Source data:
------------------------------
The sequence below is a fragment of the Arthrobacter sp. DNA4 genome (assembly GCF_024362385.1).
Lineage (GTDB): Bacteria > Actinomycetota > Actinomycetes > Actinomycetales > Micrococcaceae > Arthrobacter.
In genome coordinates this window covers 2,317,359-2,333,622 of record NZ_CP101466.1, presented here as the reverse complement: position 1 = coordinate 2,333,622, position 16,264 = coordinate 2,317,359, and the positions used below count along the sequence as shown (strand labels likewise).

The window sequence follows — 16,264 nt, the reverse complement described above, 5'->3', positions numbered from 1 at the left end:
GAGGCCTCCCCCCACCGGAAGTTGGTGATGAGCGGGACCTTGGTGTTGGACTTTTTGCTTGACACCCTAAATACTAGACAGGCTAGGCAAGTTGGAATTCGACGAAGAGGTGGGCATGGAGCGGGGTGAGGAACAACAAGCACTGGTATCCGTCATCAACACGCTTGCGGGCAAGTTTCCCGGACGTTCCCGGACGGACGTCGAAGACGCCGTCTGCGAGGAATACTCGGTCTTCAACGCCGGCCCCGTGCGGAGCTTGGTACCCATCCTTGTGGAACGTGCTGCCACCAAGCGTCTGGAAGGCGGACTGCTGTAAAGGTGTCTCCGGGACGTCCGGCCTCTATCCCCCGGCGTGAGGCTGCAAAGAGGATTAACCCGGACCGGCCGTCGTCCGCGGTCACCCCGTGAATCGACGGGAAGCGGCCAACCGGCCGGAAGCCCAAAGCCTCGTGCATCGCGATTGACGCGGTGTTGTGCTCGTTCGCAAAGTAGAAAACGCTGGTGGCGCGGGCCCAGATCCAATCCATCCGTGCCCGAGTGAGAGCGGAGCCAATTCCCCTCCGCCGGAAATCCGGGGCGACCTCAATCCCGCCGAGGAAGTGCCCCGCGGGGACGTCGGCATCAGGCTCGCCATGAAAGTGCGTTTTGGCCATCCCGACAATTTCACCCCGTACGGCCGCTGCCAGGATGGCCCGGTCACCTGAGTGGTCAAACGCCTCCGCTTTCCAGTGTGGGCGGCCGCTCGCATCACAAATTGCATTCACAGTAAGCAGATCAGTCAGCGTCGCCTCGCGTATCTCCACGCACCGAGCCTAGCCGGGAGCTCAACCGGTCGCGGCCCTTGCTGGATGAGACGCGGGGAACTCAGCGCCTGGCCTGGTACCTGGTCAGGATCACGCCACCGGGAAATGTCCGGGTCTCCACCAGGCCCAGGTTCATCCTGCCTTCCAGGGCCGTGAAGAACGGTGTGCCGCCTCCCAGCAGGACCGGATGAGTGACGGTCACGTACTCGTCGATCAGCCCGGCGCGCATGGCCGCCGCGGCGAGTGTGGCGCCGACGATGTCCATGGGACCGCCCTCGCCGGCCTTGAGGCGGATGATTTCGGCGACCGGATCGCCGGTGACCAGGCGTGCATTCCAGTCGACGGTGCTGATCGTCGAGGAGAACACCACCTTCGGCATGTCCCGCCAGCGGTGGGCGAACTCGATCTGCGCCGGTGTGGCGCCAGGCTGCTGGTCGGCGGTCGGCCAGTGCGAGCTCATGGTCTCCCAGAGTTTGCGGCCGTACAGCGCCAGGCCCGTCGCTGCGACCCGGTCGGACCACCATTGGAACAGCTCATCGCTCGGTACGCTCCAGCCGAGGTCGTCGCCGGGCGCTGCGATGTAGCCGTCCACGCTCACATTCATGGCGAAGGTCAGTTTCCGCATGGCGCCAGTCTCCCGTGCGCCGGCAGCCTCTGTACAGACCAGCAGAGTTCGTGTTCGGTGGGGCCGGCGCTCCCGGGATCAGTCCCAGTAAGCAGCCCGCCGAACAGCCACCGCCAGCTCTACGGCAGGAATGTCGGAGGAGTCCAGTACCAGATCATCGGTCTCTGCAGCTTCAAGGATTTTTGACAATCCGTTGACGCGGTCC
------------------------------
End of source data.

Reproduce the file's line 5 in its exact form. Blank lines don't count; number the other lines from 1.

GAGGCCTCCCCCCACCGGAAGTTGGTGATGAGCGGGACCTTGGTGTTGGACTTTTTGCTTGACACCCTAAATACTAGACAGGCTAGGCAAGTTGGAATTCGACGAAGAGGTGGGCATGGAGCGGGGTGAGGAACAACAAGCACTGGTATCCGTCATCAACACGCTTGCGGGCAAGTTTCCCGGACGTTCCCGGACGGACGTCGAAGACGCCGTCTGCGAGGAATACTCGGTCTTCAACGCCGGCCCCGTGCGGAGCTTGGTACCCATCCTTGTGGAACGTGCTGCCACCAAGCGTCTGGAAGGCGGACTGCTGTAAAGGTGTCTCCGGGACGTCCGGCCTCTATCCCCCGGCGTGAGGCTGCAAAGAGGATTAACCCGGACCGGCCGTCGTCCGCGGTCACCCCGTGAATCGACGGGAAGCGGCCAACCGGCCGGAAGCCCAAAGCCTCGTGCATCGCGATTGACGCGGTGTTGTGCTCGTTCGCAAAGTAGAAAACGCTGGTGGCGCGGGCCCAGATCCAATCCATCCGTGCCCGAGTGAGAGCGGAGCCAATTCCCCTCCGCCGGAAATCCGGGGCGACCTCAATCCCGCCGAGGAAGTGCCCCGCGGGGACGTCGGCATCAGGCTCGCCATGAAAGTGCGTTTTGGCCATCCCGACAATTTCACCCCGTACGGCCGCTGCCAGGATGGCCCGGTCACCTGAGTGGTCAAACGCCTCCGCTTTCCAGTGTGGGCGGCCGCTCGCATCACAAATTGCATTCACAGTAAGCAGATCAGTCAGCGTCGCCTCGCGTATCTCCACGCACCGAGCCTAGCCGGGAGCTCAACCGGTCGCGGCCCTTGCTGGATGAGACGCGGGGAACTCAGCGCCTGGCCTGGTACCTGGTCAGGATCACGCCACCGGGAAATGTCCGGGTCTCCACCAGGCCCAGGTTCATCCTGCCTTCCAGGGCCGTGAAGAACGGTGTGCCGCCTCCCAGCAGGACCGGATGAGTGACGGTCACGTACTCGTCGATCAGCCCGGCGCGCATGGCCGCCGCGGCGAGTGTGGCGCCGACGATGTCCATGGGACCGCCCTCGCCGGCCTTGAGGCGGATGATTTCGGCGACCGGATCGCCGGTGACCAGGCGTGCATTCCAGTCGACGGTGCTGATCGTCGAGGAGAACACCACCTTCGGCATGTCCCGCCAGCGGTGGGCGAACTCGATCTGCGCCGGTGTGGCGCCAGGCTGCTGGTCGGCGGTCGGCCAGTGCGAGCTCATGGTCTCCCAGAGTTTGCGGCCGTACAGCGCCAGGCCCGTCGCTGCGACCCGGTCGGACCACCATTGGAACAGCTCATCGCTCGGTACGCTCCAGCCGAGGTCGTCGCCGGGCGCTGCGATGTAGCCGTCCACGCTCACATTCATGGCGAAGGTCAGTTTCCGCATGGCGCCAGTCTCCCGTGCGCCGGCAGCCTCTGTACAGACCAGCAGAGTTCGTGTTCGGTGGGGCCGGCGCTCCCGGGATCAGTCCCAGTAAGCAGCCCGCCGAACAGCCACCGCCAGCTCTACGGCAGGAATGTCGGAGGAGTCCAGTACCAGATCATCGGTCTCTGCAGCTTCAAGGATTTTTGACAATCCGTTGACGCGGTCC